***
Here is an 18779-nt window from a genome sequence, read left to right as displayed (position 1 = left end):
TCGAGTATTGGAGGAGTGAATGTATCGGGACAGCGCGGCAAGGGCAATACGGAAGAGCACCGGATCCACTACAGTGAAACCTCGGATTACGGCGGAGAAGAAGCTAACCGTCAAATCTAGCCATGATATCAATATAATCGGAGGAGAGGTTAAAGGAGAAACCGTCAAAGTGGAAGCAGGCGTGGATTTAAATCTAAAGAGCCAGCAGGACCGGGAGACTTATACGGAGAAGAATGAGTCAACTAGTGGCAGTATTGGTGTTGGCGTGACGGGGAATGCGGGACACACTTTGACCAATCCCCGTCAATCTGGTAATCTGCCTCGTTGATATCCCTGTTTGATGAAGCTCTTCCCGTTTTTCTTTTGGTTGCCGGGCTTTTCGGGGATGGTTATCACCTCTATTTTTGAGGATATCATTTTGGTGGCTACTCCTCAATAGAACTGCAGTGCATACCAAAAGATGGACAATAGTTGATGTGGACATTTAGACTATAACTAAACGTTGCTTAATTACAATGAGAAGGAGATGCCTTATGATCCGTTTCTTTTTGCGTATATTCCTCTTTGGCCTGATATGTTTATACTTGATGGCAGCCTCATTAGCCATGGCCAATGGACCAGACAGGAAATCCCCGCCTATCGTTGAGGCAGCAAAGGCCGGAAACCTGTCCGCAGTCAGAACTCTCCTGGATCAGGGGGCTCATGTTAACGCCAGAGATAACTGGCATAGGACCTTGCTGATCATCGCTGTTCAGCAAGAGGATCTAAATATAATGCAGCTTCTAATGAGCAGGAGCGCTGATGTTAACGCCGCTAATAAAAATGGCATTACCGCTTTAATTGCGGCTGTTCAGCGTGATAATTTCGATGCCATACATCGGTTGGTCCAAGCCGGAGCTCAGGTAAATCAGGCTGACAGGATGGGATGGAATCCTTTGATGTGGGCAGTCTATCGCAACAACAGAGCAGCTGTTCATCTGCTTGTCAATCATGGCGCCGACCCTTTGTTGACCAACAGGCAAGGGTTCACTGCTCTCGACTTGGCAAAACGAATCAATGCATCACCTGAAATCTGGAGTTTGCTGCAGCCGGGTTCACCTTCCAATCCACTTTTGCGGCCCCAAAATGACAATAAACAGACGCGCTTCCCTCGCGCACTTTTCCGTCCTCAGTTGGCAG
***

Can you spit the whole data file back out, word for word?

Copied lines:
Here is an 18779-nt window from a genome sequence, read left to right as displayed (position 1 = left end):
TCGAGTATTGGAGGAGTGAATGTATCGGGACAGCGCGGCAAGGGCAATACGGAAGAGCACCGGATCCACTACAGTGAAACCTCGGATTACGGCGGAGAAGAAGCTAACCGTCAAATCTAGCCATGATATCAATATAATCGGAGGAGAGGTTAAAGGAGAAACCGTCAAAGTGGAAGCAGGCGTGGATTTAAATCTAAAGAGCCAGCAGGACCGGGAGACTTATACGGAGAAGAATGAGTCAACTAGTGGCAGTATTGGTGTTGGCGTGACGGGGAATGCGGGACACACTTTGACCAATCCCCGTCAATCTGGTAATCTGCCTCGTTGATATCCCTGTTTGATGAAGCTCTTCCCGTTTTTCTTTTGGTTGCCGGGCTTTTCGGGGATGGTTATCACCTCTATTTTTGAGGATATCATTTTGGTGGCTACTCCTCAATAGAACTGCAGTGCATACCAAAAGATGGACAATAGTTGATGTGGACATTTAGACTATAACTAAACGTTGCTTAATTACAATGAGAAGGAGATGCCTTATGATCCGTTTCTTTTTGCGTATATTCCTCTTTGGCCTGATATGTTTATACTTGATGGCAGCCTCATTAGCCATGGCCAATGGACCAGACAGGAAATCCCCGCCTATCGTTGAGGCAGCAAAGGCCGGAAACCTGTCCGCAGTCAGAACTCTCCTGGATCAGGGGGCTCATGTTAACGCCAGAGATAACTGGCATAGGACCTTGCTGATCATCGCTGTTCAGCAAGAGGATCTAAATATAATGCAGCTTCTAATGAGCAGGAGCGCTGATGTTAACGCCGCTAATAAAAATGGCATTACCGCTTTAATTGCGGCTGTTCAGCGTGATAATTTCGATGCCATACATCGGTTGGTCCAAGCCGGAGCTCAGGTAAATCAGGCTGACAGGATGGGATGGAATCCTTTGATGTGGGCAGTCTATCGCAACAACAGAGCAGCTGTTCATCTGCTTGTCAATCATGGCGCCGACCCTTTGTTGACCAACAGGCAAGGGTTCACTGCTCTCGACTTGGCAAAACGAATCAATGCATCACCTGAAATCTGGAGTTTGCTGCAGCCGGGTTCACCTTCCAATCCACTTTTGCGGCCCCAAAATGACAATAAACAGACGCGCTTCCCTCGCGCACTTTTCCGTCCTCAGTTGGCAG